Different Types of Photography

Author: Alexis Hartman

July 29, 2022
The world of photography is as vast as the sea, and there are just as many creative paths one can take within the photography industry.

The world of photography is as vast as the sea, and there are just as many creative paths one can take within the photography industry. From hobbyist to professional, there are a multitude of genres that fall under the umbrella of “photography.” In this article, we are going to discuss different types of photography. 

Table of Contents


While they aren’t seen as popular genres of photography, infrared and ultraviolet photography are niches that deserve more recognition. The genres mentioned below are most often shot in the visible spectrum, but many of them can also apply to the IR and UV spectrums.

types of photography
Photo by Alexis Hartman


Visible light is the part of the electromagnetic spectrum visible to the human eye. This is the range of wavelengths from about 400nm-700nm. This is the color spectrum we are used to seeing–red, orange, yellow, green, blue, indigo, and violet. All normal color photography is shot in the visible spectrum.


Infrared, or IR, photography is a look into the invisible world. The infrared spectrum consists of wavelengths beyond 700nm. Infrared photography can be done with infrared film or a digital camera and typically involves near-infrared light. This differs from thermal infrared, which is further out in the infrared spectrum.

Infrared photography has a strong appeal in the fine art sector as it produces distinct effects and surreal colors. IR is utilized primarily for landscape photography to create otherworldly scenes, but it can be used in many other genres for a unique creative effect. In most cases, digital IR photography requires a modified camera to get results.

Additionally, infrared has several uses in more technical fields. Since many materials and dyes look different in IR than in visible light, it can be used for agricultural analysis, forensics, game hunting, art conservation, document recovery, spotting camouflage, detecting counterfeit money, and much more.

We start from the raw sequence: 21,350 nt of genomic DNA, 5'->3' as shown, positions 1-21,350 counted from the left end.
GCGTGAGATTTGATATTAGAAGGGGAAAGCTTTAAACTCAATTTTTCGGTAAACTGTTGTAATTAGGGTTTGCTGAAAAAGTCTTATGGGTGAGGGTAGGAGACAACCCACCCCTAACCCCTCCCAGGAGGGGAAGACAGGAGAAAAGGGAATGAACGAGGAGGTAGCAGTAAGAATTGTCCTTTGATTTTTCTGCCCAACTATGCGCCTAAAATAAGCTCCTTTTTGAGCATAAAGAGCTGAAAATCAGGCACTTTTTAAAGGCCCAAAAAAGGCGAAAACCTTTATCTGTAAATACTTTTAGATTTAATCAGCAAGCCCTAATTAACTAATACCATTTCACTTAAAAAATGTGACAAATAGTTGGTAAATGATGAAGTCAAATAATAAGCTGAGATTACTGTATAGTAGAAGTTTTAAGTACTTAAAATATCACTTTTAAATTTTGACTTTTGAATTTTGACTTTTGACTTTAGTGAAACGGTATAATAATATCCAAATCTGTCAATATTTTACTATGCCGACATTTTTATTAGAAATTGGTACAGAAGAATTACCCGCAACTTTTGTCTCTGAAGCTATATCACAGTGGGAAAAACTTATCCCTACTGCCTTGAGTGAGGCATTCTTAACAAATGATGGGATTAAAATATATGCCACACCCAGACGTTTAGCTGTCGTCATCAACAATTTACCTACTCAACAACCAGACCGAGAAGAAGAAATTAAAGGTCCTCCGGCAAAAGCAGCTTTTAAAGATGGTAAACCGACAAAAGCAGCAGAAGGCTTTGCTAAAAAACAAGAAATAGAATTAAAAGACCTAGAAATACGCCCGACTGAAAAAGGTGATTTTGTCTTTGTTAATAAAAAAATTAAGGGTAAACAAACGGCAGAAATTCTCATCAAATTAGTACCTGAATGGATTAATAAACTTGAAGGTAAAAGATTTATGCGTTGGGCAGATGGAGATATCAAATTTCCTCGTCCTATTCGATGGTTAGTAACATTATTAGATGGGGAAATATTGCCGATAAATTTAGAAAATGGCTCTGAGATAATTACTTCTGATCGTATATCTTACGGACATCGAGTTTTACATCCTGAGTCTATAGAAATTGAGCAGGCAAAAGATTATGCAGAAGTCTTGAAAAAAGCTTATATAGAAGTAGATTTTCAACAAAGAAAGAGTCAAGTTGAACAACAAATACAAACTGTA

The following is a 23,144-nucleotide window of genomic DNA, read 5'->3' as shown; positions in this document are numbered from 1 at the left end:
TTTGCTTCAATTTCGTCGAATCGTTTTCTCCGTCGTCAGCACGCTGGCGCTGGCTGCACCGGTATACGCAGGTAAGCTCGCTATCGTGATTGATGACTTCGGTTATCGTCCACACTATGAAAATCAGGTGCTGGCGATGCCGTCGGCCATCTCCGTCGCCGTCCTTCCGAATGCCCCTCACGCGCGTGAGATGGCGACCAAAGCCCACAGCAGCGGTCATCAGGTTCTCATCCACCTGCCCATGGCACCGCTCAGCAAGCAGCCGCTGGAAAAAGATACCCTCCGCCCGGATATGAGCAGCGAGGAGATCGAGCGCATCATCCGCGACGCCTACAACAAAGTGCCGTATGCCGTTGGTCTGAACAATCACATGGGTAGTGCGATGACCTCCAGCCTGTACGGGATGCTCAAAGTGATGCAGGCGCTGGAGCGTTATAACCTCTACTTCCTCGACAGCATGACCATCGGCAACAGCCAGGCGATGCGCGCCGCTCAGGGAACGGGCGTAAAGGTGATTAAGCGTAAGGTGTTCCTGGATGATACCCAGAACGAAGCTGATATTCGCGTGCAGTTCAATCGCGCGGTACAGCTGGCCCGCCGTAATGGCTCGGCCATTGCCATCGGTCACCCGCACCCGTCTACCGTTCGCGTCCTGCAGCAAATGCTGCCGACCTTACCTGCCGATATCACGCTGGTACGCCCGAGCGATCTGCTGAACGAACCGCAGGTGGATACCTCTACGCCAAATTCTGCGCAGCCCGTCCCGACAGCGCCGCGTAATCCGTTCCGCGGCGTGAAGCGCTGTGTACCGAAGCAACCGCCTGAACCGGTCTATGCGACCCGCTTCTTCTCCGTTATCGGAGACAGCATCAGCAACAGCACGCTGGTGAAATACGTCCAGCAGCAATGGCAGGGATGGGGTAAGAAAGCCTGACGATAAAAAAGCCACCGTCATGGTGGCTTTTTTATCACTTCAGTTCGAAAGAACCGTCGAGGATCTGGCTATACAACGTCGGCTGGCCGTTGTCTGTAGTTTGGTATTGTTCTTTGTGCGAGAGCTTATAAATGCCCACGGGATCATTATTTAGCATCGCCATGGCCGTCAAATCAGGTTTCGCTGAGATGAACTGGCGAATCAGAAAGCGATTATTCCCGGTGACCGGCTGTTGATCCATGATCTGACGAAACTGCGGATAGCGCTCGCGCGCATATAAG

Check out our resources here if you’d like to learn more about infrared photography.

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Photo by Paolo Pettigiani
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Photo by Pierre-Louis Ferrer


Ultraviolet, or UV, photography also captures light that is invisible to the human eye but on the opposite side of the spectrum from IR. The UV spectrum exists in the wavelengths below 380nm. UV photography is possible with a full-spectrum converted camera, a UV Bandpass filter, and a UV-compatible lens.

Ultraviolet light impacts the environment differently than infrared or visible light. UV photography can be used as another unique artistic effect with many of the genres below, but it can most commonly be found in analytic and scientific applications such as dermatology and forensics.

To learn more about UV photography, explore our resources here.


There are so many different genres of photography that it can be overwhelming to think about. However, these labels can make it easier to categorize yourself and your work, even if it doesn’t neatly fit into one of these categories. Hopefully, this list can expand your imagination of what’s possible and perhaps inspire you to try out something new.


Landscape Photography